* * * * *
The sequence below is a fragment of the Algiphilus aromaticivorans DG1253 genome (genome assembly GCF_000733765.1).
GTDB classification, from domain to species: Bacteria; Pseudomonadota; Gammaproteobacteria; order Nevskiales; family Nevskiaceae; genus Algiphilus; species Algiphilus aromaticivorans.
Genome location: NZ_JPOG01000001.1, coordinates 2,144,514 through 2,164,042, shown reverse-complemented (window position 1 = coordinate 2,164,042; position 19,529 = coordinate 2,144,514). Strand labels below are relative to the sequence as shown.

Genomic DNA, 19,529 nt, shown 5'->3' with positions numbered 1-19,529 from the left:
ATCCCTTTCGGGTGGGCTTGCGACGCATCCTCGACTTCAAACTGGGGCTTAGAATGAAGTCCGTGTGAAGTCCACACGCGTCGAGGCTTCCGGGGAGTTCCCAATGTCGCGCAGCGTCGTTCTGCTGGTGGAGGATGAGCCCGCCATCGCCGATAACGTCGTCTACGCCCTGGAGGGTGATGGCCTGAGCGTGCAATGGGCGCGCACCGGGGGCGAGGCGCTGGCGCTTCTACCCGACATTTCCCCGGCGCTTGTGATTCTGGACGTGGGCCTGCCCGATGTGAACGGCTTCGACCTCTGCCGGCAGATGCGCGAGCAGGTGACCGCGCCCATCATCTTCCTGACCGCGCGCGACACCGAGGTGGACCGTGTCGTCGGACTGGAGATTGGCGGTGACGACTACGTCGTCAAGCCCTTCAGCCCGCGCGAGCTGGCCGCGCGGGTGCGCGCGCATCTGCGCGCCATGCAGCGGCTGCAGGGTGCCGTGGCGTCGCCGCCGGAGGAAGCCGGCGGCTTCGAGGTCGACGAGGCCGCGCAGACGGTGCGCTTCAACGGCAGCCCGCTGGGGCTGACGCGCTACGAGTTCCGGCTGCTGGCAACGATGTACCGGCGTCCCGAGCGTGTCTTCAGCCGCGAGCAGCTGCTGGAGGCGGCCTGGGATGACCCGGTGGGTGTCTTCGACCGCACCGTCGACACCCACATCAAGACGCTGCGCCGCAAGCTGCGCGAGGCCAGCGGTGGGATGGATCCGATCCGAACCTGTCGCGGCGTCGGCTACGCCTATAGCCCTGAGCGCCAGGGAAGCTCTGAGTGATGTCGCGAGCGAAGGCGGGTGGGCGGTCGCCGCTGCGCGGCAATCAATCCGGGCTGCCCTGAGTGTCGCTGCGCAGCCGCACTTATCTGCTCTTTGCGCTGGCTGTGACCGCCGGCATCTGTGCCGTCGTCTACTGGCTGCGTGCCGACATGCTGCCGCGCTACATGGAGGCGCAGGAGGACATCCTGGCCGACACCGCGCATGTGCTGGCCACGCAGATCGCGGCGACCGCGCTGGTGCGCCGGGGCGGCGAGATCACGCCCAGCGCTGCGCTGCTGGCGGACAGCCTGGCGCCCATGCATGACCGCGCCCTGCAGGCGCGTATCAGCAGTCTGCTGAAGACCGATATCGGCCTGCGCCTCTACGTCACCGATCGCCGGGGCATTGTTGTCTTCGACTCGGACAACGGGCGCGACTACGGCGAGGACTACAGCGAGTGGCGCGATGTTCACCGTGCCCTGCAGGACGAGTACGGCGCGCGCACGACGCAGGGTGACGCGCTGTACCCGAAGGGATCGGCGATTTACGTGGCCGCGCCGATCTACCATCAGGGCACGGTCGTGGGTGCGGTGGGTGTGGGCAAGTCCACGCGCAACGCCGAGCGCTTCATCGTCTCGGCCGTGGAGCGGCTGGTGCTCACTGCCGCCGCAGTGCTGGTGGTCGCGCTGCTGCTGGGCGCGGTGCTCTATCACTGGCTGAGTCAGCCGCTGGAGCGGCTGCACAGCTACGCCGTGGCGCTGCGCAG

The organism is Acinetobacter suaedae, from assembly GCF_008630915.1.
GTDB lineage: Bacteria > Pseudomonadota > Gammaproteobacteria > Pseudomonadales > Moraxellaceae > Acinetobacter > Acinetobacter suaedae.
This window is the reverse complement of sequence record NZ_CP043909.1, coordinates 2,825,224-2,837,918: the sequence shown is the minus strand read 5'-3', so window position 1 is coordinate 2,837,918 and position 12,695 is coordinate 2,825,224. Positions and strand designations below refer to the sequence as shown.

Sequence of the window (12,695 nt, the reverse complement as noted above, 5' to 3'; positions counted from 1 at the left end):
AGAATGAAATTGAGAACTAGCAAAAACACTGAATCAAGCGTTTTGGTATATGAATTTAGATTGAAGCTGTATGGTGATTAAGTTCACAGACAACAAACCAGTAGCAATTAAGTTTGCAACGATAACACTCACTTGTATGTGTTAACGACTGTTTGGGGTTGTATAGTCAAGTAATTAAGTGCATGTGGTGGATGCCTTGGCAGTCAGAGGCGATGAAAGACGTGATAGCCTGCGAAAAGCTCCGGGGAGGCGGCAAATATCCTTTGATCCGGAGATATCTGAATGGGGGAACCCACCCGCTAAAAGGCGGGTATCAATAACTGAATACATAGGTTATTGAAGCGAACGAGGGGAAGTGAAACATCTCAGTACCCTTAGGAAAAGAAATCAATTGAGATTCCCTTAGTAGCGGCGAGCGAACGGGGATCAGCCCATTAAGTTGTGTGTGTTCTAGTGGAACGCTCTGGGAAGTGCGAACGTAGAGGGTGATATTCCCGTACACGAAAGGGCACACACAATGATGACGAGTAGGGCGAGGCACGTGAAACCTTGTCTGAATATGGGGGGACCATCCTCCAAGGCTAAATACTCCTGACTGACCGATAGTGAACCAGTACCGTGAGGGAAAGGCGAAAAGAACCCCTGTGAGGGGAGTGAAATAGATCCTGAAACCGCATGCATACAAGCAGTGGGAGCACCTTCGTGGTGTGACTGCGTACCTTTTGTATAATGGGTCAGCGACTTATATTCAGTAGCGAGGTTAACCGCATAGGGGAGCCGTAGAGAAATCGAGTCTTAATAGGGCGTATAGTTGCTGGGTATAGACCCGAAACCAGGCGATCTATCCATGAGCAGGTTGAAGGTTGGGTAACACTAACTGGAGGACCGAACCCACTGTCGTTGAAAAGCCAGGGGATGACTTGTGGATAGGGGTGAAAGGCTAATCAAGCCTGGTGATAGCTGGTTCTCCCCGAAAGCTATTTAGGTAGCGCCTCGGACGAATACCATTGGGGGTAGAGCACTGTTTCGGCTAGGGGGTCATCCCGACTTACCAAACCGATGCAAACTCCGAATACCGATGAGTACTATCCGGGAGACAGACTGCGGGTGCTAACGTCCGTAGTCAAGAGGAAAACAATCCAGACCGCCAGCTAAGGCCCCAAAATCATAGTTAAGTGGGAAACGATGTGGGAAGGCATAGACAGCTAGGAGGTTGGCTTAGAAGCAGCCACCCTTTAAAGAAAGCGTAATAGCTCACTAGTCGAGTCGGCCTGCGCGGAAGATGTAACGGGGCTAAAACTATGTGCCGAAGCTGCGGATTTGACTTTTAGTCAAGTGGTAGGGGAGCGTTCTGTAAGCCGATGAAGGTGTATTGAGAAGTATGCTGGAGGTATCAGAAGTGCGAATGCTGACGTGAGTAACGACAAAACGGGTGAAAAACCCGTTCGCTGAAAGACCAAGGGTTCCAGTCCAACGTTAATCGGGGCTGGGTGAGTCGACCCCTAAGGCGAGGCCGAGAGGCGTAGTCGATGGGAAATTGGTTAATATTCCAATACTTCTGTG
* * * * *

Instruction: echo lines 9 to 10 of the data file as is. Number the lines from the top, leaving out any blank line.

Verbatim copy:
Sequence of the window (12,695 nt, the reverse complement as noted above, 5' to 3'; positions counted from 1 at the left end):
AGAATGAAATTGAGAACTAGCAAAAACACTGAATCAAGCGTTTTGGTATATGAATTTAGATTGAAGCTGTATGGTGATTAAGTTCACAGACAACAAACCAGTAGCAATTAAGTTTGCAACGATAACACTCACTTGTATGTGTTAACGACTGTTTGGGGTTGTATAGTCAAGTAATTAAGTGCATGTGGTGGATGCCTTGGCAGTCAGAGGCGATGAAAGACGTGATAGCCTGCGAAAAGCTCCGGGGAGGCGGCAAATATCCTTTGATCCGGAGATATCTGAATGGGGGAACCCACCCGCTAAAAGGCGGGTATCAATAACTGAATACATAGGTTATTGAAGCGAACGAGGGGAAGTGAAACATCTCAGTACCCTTAGGAAAAGAAATCAATTGAGATTCCCTTAGTAGCGGCGAGCGAACGGGGATCAGCCCATTAAGTTGTGTGTGTTCTAGTGGAACGCTCTGGGAAGTGCGAACGTAGAGGGTGATATTCCCGTACACGAAAGGGCACACACAATGATGACGAGTAGGGCGAGGCACGTGAAACCTTGTCTGAATATGGGGGGACCATCCTCCAAGGCTAAATACTCCTGACTGACCGATAGTGAACCAGTACCGTGAGGGAAAGGCGAAAAGAACCCCTGTGAGGGGAGTGAAATAGATCCTGAAACCGCATGCATACAAGCAGTGGGAGCACCTTCGTGGTGTGACTGCGTACCTTTTGTATAATGGGTCAGCGACTTATATTCAGTAGCGAGGTTAACCGCATAGGGGAGCCGTAGAGAAATCGAGTCTTAATAGGGCGTATAGTTGCTGGGTATAGACCCGAAACCAGGCGATCTATCCATGAGCAGGTTGAAGGTTGGGTAACACTAACTGGAGGACCGAACCCACTGTCGTTGAAAAGCCAGGGGATGACTTGTGGATAGGGGTGAAAGGCTAATCAAGCCTGGTGATAGCTGGTTCTCCCCGAAAGCTATTTAGGTAGCGCCTCGGACGAATACCATTGGGGGTAGAGCACTGTTTCGGCTAGGGGGTCATCCCGACTTACCAAACCGATGCAAACTCCGAATACCGATGAGTACTATCCGGGAGACAGACTGCGGGTGCTAACGTCCGTAGTCAAGAGGAAAACAATCCAGACCGCCAGCTAAGGCCCCAAAATCATAGTTAAGTGGGAAACGATGTGGGAAGGCATAGACAGCTAGGAGGTTGGCTTAGAAGCAGCCACCCTTTAAAGAAAGCGTAATAGCTCACTAGTCGAGTCGGCCTGCGCGGAAGATGTAACGGGGCTAAAACTATGTGCCGAAGCTGCGGATTTGACTTTTAGTCAAGTGGTAGGGGAGCGTTCTGTAAGCCGATGAAGGTGTATTGAGAAGTATGCTGGAGGTATCAGAAGTGCGAATGCTGACGTGAGTAACGACAAAACGGGTGAAAAACCCGTTCGCTGAAAGACCAAGGGTTCCAGTCCAACGTTAATCGGGGCTGGGTGAGTCGACCCCTAAGGCGAGGCCGAGAGGCGTAGTCGATGGGAAATTGGTTAATATTCCAATACTTCTGTG